Ophthalmic Surgery, Lasers and Imaging Retina

Clinical Science 

Quantitative Comparison of Swept-Source and Spectral-Domain OCT Angiography in Healthy Eyes

Mayss Al-Sheikh, MD; Khalil Ghasemi Falavarjani, MD; Tudor C. Tepelus, PhD; Srinivas R. Sadda, MD

Abstract

BACKGROUND AND OBJECTIVE:

To compare macular vessel density (VD) and foveal avascular zone (FAZ) area in healthy individuals using two different optical coherence tomography angiography (OCTA) devices.

PATIENTS AND METHODS:

In this prospective, comparative study, 25 eyes of 14 healthy subjects underwent fovea-centered 3 mm × 3 mm OCTA-imaging using the Triton (Topcon, Tokyo, Japan) and RS-3000 (Nidek, Gamagori, Japan) OCTA devices. Superficial and deep retinal layers (SRL/DRL) and FAZ were manually graded after threshold standardization to determine macular VD and area of the FAZ.

RESULTS:

The mean difference in the VD between the two devices was 0.105 and 0.096, and the coefficient of variation (CV) was 19.59% and 16.90% for the SRL and DRL, respectively. After skeletonization of vessels to remove variation related to vessel width, the mean difference was 0.174 mm−1 and 0.516 mm−1, and the CV was 3.49% and 1.07% for SRL and DRL, respectively. The mean difference of FAZ area was 0.001 mm2 and 0.010 mm2 in the SRL and DRL, respectively, and the CV was 2.17% and 5.74% for the SRL and DRL, respectively.

CONCLUSION:

Macular VD using skeletonized mapping and FAZ area in SRL and DRL were statistically similar between the two devices, demonstrating a possible comparison of quantitative values between different OCTA devices.

[Ophthalmic Surg Lasers Imaging Retina. 2017;48:385–391.]

Abstract

BACKGROUND AND OBJECTIVE:

To compare macular vessel density (VD) and foveal avascular zone (FAZ) area in healthy individuals using two different optical coherence tomography angiography (OCTA) devices.

PATIENTS AND METHODS:

In this prospective, comparative study, 25 eyes of 14 healthy subjects underwent fovea-centered 3 mm × 3 mm OCTA-imaging using the Triton (Topcon, Tokyo, Japan) and RS-3000 (Nidek, Gamagori, Japan) OCTA devices. Superficial and deep retinal layers (SRL/DRL) and FAZ were manually graded after threshold standardization to determine macular VD and area of the FAZ.

RESULTS:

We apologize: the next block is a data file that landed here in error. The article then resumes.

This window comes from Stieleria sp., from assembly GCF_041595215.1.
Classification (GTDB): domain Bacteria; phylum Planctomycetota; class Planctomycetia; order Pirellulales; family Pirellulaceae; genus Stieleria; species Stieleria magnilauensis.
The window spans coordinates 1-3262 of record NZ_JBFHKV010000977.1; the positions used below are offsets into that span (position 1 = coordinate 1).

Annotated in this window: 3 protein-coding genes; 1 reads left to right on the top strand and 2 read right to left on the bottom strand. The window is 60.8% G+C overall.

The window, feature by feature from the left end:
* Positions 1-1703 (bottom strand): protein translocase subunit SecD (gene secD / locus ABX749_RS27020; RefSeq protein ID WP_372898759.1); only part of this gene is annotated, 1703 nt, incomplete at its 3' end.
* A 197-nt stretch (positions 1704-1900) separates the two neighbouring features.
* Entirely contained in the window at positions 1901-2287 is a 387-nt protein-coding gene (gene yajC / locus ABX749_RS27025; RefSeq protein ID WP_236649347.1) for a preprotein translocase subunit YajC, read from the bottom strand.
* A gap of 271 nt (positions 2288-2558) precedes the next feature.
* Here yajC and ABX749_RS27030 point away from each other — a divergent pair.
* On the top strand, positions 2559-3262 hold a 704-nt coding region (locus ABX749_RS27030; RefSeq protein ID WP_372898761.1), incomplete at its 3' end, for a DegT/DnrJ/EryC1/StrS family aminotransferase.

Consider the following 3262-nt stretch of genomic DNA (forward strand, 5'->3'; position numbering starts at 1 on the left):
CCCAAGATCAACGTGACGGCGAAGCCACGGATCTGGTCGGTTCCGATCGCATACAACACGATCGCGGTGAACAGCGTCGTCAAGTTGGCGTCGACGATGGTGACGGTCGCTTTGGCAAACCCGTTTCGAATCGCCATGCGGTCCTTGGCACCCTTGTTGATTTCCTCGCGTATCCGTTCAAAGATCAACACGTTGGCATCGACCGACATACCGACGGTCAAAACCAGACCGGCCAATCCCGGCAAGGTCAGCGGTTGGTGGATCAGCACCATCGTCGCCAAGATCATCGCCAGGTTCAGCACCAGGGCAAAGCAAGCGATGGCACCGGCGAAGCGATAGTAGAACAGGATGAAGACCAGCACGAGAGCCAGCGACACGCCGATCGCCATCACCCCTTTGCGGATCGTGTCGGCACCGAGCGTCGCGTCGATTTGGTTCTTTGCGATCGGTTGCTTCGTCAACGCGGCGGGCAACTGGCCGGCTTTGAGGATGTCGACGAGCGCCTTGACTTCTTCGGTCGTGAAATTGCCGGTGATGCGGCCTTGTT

The mean difference in the VD between the two devices was 0.105 and 0.096, and the coefficient of variation (CV) was 19.59% and 16.90% for the SRL and DRL, respectively. After skeletonization of vessels to remove variation related to vessel width, the mean difference was 0.174 mm−1 and 0.516 mm−1, and the CV was 3.49% and 1.07% for SRL and DRL, respectively. The mean difference of FAZ area was 0.001 mm2 and 0.010 mm2 in the SRL and DRL, respectively, and the CV was 2.17% and 5.74% for the SRL and DRL, respectively.

CONCLUSION:

Macular VD using skeletonized mapping and FAZ area in SRL and DRL were statistically similar between the two devices, demonstrating a possible comparison of quantitative values between different OCTA devices.

[Ophthalmic Surg Lasers Imaging Retina. 2017;48:385–391.]

Introduction

Evaluation of the macular microvasculature is essential for the diagnosis and management of various retinal conditions, and for retinal vascular diseases in particular. Among other parameters, changes in the macular vessel density (VD) and the size of the foveal avascular zone (FAZ) area are of particular relevance for both diagnosis and prognosis.1–8

Optical coherence tomography angiography (OCTA) is a noninvasive method of visualizing the different vascular layers in the retina that does not require intravenous injection of dye.9–11 With OCTA, the deep retinal plexus can be viewed separately from the superficial plexus.11 Another advantage of OCTA imaging is its capability for quantitative analysis of different layers of the retina and choroid. A decrease of the macular VD has been described in patients with vascular diseases like diabetic retinopathy, retinal vein occlusion, and retinal artery occlusion.12–14 The FAZ has been reported to be enlarged and irregular in patients with diabetic retinopathy and retinal vein occlusion,15,16 whereas a decrease in size was reported in those with macular telangiectasia, foveal hypoplasia, or albinism.17–19

Many groups, including ours, have shown the possibility of quantitative analysis of the superficial and deep retinal layer using OCTA.20–22 However, several factors (eg, the methods used for measurement and analysis, the presence of retinal pathology, and different types of artifacts and the device threshold for the detection of the blood vessels) may affect the accuracy and repeatability of the results.22,23 Differences between various OCTA instruments have not been fully characterized. In this study of normal subjects, we compared measurements of the FAZ area and capillary density obtained with two different OCTA devices.

Patients and Methods

Study Design and Population

In this prospective, comparative case series, we imaged 25 eyes of 14 healthy individuals. Three participants did not complete the imaging process on both devices for both eyes. The subjects were deemed normal based on the absence of any previous ocular or systemic disease or visual symptoms and the lack of any evidence of pathological changes on clinical examination and structural OCT of the macula. Patients with any vision complaints, refractive error greater than 2.5 diopters, or history of surgical intervention (including refractive surgery) were excluded.